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To encourage our dogs to hunt a little more freely and to gradually open out their hunting pattern, we can use the ‘pip-peeeeeep’ whistle sound to deliver this message. Teaching this will be very similar to building the ‘hunt where you are’ behaviour. This time, we need to encourage the dog to hunt an area that’s approximately 10m across. Further details on teaching this can be found in last month’s article.  

gundog training

Throw the dummies out further to establish a 'go BIG left or right' command but don't overlay the whistle until the dog is closer to the fall - Credit: Archant

Adding in directional commands  
Last month, we touched on adding a directional command to accompany the hunt whistle. Once again, the need to ensure you have schooled the dog to understand the difference between a ‘go BIG left or right’ arm signal and a ‘go SMALL left or right’ arm signal will be really useful.  

How to do it
Once again, to teach these differences we will need to engineer behaviours. To teach the ‘go a little left’, sit the dog in front of you and throw a dummy just a metre to his left or right. Gently indicate downwards with your arm towards the dummy whilst overlaying the ‘pip-pip’ hunt whistle. With enough repetitions at varying distances and hunting areas, this will establish the understanding that we require.

A common problem that creeps into this element of training is that the dogs misunderstand the low hand and move forward to the handler, mistakenly believing that you want them to hunt near your feet. I believe this to be an association they make when watching us put food bowls and dummies on the floor. Therefore, it’s really important that you give the dog every opportunity to understand the signal.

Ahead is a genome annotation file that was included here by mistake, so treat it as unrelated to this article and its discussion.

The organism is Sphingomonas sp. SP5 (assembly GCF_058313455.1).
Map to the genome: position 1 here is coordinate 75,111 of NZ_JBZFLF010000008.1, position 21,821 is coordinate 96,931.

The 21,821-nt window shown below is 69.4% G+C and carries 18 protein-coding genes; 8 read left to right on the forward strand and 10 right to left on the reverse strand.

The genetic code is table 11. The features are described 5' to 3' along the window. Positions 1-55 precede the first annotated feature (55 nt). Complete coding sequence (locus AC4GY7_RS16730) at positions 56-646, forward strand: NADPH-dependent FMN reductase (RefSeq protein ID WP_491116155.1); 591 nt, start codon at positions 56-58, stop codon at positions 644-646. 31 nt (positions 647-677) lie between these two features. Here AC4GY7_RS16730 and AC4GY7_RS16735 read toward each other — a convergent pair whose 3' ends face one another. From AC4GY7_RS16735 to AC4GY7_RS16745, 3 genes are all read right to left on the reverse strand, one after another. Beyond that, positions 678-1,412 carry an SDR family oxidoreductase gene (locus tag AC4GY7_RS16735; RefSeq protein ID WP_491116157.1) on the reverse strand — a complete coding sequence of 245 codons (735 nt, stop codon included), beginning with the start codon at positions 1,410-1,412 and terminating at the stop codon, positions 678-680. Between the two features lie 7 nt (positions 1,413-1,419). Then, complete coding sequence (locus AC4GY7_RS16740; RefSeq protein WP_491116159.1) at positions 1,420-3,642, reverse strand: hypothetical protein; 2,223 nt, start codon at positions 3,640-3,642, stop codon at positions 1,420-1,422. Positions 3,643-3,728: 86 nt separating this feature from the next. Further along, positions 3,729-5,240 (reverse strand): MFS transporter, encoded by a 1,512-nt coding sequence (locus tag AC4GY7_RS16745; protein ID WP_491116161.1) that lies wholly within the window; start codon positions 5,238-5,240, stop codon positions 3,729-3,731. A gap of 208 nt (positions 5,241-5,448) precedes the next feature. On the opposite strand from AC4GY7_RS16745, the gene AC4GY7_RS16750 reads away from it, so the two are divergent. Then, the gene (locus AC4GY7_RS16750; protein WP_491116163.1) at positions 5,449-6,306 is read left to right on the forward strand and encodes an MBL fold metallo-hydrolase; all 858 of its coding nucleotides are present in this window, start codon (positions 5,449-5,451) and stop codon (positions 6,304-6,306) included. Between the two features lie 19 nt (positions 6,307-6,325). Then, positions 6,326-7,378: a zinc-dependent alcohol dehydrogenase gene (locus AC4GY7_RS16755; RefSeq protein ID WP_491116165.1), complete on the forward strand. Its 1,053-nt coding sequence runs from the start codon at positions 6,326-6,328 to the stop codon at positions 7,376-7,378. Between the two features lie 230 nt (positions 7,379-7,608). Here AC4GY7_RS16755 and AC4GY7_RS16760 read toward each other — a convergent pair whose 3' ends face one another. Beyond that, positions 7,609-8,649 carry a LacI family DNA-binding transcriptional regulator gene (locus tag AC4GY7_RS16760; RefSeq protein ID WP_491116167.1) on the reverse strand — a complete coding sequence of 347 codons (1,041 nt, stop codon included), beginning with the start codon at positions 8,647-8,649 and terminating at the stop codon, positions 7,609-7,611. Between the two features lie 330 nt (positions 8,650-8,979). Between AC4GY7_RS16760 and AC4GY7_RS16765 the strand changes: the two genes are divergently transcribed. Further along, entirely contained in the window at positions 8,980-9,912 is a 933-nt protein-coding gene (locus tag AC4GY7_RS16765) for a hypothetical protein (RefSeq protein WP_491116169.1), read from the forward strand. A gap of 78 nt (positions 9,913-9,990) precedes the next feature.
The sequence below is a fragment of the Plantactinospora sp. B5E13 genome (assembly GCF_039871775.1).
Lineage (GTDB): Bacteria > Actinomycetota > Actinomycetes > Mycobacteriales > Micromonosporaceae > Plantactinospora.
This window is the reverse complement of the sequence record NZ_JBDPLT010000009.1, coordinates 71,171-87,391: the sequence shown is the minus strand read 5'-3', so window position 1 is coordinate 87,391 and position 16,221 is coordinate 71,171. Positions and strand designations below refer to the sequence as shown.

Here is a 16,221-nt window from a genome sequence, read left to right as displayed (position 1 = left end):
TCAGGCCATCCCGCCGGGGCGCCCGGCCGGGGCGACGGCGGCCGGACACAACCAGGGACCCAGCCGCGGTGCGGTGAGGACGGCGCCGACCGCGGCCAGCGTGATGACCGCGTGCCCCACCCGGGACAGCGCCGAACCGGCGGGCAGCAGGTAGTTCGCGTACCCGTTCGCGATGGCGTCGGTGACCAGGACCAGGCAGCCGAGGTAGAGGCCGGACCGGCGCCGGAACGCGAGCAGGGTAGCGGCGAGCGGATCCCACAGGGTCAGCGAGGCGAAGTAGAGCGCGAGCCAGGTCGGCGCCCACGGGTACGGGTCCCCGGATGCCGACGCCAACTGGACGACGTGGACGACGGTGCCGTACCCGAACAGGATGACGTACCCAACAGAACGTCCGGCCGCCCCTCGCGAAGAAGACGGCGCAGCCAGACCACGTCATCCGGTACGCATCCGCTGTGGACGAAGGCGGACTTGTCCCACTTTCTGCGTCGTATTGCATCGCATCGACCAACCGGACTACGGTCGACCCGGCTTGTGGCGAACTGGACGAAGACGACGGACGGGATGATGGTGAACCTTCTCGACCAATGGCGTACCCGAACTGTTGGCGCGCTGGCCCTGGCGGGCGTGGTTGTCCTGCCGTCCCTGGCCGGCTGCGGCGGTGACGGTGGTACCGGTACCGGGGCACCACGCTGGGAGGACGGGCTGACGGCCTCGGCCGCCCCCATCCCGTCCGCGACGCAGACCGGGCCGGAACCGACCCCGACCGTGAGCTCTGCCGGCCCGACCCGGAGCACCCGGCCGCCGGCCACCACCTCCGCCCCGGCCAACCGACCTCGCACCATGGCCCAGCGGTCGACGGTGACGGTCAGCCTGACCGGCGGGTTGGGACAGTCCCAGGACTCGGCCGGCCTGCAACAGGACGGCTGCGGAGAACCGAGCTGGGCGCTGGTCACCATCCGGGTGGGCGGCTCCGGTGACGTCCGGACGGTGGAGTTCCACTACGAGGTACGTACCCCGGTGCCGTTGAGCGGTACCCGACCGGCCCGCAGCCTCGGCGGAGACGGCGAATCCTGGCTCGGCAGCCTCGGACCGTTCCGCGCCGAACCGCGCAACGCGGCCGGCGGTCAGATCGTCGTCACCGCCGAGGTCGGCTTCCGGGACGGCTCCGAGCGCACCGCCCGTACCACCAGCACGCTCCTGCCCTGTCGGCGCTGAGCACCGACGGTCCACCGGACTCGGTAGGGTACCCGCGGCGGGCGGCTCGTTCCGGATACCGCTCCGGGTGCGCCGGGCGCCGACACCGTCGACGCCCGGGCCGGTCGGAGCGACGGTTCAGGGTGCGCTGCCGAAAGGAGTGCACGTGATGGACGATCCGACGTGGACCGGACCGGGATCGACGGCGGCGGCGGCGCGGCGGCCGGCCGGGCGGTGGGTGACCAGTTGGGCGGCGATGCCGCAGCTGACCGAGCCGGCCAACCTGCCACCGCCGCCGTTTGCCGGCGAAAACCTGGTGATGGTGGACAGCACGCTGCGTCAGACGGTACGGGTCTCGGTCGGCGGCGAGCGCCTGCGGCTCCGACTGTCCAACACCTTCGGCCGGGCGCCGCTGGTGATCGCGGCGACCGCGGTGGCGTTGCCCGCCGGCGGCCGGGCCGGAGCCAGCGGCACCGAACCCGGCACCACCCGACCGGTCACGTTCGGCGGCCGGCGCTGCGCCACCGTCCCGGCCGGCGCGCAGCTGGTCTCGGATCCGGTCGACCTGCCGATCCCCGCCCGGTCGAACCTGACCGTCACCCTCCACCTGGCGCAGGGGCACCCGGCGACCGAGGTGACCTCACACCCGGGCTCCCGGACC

As the understanding builds, you will need to increase the distance between yourself and your dog as you give these instructions. Don’t rush training and be sure to ‘proof’ the new distance before extending it.  

Conversely, throw the dummy or dummies out much further to establish a ‘go BIG right or left’. With this command, do not overlay the hunt whistle as we don’t want to put it in until the dog is closer to the fall.  
Of course, these hunt and directional commands are reliant on the dog being trained well enough to get it out to the area in the first place. As always, enjoy your dogs and Keeeeeep Training.